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From the Note a Symphony is Born
By: Jeb Gleason-Allured
Posted: February 2, 2010, from the February 2010 issue of GCI Magazine.
Firmenich perfumers Annie Buzantian and Harry Frémont.
- Perfumers face increasing time constraints, forcing them to work differently than in past decades.
- Communication is very important, and there’s always something to learn from a consumer wearing the fragrance.
- The perfumer’s job is to interpret what is being asked for by the brand owner and to find what needs to be fixed in the formula to execute the idea. A finished scent is a result of a partnership.
Of the perhaps 3,000 novel aroma molecules created, assessed and vetted by Firmenich’s perfumers and R&D staff each year, perhaps as few as three will make their way onto the company palette.
“For a perfumer to discover a new material, it’s almost like a painter discovering a new color,” says master perfumer Harry Frémont, considering a blotter of the material. “Imagine what the artist could do. We use the new materials in different contexts, giving new effects.”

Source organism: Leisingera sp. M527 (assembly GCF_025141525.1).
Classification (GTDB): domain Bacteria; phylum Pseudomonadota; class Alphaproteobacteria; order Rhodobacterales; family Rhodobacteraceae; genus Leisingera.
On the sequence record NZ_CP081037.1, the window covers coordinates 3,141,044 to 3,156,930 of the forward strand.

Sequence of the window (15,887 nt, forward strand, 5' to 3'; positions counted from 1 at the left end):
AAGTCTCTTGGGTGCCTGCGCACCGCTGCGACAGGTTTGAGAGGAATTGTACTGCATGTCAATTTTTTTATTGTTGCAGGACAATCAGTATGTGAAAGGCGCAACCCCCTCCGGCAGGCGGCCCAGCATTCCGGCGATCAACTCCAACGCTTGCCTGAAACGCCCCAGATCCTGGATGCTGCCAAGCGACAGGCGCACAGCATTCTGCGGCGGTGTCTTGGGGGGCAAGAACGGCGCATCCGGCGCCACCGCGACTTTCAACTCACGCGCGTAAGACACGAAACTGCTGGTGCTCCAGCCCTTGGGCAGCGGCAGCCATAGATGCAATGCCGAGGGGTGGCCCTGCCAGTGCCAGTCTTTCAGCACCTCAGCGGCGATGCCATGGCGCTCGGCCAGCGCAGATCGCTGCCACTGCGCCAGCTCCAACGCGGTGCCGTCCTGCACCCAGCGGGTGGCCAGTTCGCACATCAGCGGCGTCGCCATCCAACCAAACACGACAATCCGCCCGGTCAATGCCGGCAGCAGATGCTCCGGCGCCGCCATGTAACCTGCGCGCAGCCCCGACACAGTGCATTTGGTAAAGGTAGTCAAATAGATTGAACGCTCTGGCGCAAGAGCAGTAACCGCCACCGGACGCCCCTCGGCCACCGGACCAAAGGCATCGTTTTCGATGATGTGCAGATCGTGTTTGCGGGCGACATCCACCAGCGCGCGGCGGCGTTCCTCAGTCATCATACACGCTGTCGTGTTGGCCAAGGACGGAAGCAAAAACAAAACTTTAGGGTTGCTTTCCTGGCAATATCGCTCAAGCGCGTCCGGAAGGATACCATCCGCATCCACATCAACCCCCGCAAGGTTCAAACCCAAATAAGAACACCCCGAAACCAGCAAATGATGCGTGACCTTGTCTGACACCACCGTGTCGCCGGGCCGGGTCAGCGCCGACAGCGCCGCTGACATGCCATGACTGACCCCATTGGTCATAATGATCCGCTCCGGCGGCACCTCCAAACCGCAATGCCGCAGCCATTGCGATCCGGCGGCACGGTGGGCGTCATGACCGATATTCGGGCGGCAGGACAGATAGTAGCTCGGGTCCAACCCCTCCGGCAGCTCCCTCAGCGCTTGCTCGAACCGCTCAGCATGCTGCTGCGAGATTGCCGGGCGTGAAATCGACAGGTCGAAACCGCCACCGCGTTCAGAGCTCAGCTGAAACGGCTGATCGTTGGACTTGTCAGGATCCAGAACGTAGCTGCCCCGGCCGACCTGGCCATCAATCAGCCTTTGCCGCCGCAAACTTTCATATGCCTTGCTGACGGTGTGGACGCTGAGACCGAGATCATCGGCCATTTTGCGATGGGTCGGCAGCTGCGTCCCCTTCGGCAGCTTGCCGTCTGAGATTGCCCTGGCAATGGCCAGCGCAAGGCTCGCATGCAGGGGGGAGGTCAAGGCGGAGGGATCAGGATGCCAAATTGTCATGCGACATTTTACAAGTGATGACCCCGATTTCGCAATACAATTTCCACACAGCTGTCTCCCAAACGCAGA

“The palette is so important,” says master perfumer Annie Buzantian. “You can use the same note over and over again in different contexts, but when you have something special in particular that you fall in love with, it gives a fragrance a soul.” These sorts of “exceptional notes,” she adds, can in many cases serve as founding inspirations for fragrances.
“When you have something that is exclusive to your company, it gives you a sense of confidence in what you do and what you show to the client,” says Frémont. “You feel you have something special. As a perfumer, it’s important to have this kind of confidence.” “We are a very much like architects,” says Buzantian. “We are influenced by new raw materials—a new construction material. It inspires you.”